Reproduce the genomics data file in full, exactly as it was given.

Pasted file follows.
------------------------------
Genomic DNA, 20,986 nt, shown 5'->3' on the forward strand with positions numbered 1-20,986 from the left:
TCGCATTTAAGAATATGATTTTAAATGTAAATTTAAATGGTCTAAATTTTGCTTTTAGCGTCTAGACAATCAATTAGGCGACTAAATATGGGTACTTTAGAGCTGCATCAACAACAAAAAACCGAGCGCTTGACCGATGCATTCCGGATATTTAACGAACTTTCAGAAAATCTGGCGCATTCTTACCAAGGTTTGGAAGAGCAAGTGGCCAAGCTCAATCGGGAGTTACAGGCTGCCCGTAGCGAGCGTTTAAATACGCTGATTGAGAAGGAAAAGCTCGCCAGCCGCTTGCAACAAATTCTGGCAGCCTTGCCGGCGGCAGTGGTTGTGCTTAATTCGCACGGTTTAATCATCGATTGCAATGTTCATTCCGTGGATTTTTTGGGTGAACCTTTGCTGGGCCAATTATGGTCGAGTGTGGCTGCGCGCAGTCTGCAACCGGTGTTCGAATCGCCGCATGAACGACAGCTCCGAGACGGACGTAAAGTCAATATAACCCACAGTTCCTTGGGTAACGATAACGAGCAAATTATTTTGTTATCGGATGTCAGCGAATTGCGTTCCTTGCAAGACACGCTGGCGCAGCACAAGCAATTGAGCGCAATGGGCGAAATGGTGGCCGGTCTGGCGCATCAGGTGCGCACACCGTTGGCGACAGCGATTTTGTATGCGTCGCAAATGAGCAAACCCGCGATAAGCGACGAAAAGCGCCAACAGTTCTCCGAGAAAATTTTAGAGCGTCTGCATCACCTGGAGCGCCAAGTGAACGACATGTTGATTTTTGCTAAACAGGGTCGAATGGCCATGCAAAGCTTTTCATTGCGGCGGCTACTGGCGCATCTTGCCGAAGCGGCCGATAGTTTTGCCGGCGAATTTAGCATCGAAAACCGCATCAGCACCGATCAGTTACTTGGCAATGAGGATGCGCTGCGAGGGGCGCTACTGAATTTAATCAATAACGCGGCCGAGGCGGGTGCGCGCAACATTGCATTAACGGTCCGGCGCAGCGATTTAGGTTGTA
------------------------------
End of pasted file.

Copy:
Genomic DNA, 20,986 nt, shown 5'->3' on the forward strand with positions numbered 1-20,986 from the left:
TCGCATTTAAGAATATGATTTTAAATGTAAATTTAAATGGTCTAAATTTTGCTTTTAGCGTCTAGACAATCAATTAGGCGACTAAATATGGGTACTTTAGAGCTGCATCAACAACAAAAAACCGAGCGCTTGACCGATGCATTCCGGATATTTAACGAACTTTCAGAAAATCTGGCGCATTCTTACCAAGGTTTGGAAGAGCAAGTGGCCAAGCTCAATCGGGAGTTACAGGCTGCCCGTAGCGAGCGTTTAAATACGCTGATTGAGAAGGAAAAGCTCGCCAGCCGCTTGCAACAAATTCTGGCAGCCTTGCCGGCGGCAGTGGTTGTGCTTAATTCGCACGGTTTAATCATCGATTGCAATGTTCATTCCGTGGATTTTTTGGGTGAACCTTTGCTGGGCCAATTATGGTCGAGTGTGGCTGCGCGCAGTCTGCAACCGGTGTTCGAATCGCCGCATGAACGACAGCTCCGAGACGGACGTAAAGTCAATATAACCCACAGTTCCTTGGGTAACGATAACGAGCAAATTATTTTGTTATCGGATGTCAGCGAATTGCGTTCCTTGCAAGACACGCTGGCGCAGCACAAGCAATTGAGCGCAATGGGCGAAATGGTGGCCGGTCTGGCGCATCAGGTGCGCACACCGTTGGCGACAGCGATTTTGTATGCGTCGCAAATGAGCAAACCCGCGATAAGCGACGAAAAGCGCCAACAGTTCTCCGAGAAAATTTTAGAGCGTCTGCATCACCTGGAGCGCCAAGTGAACGACATGTTGATTTTTGCTAAACAGGGTCGAATGGCCATGCAAAGCTTTTCATTGCGGCGGCTACTGGCGCATCTTGCCGAAGCGGCCGATAGTTTTGCCGGCGAATTTAGCATCGAAAACCGCATCAGCACCGATCAGTTACTTGGCAATGAGGATGCGCTGCGAGGGGCGCTACTGAATTTAATCAATAACGCGGCCGAGGCGGGTGCGCGCAACATTGCATTAACGGTCCGGCGCAGCGATTTAGGTTGTA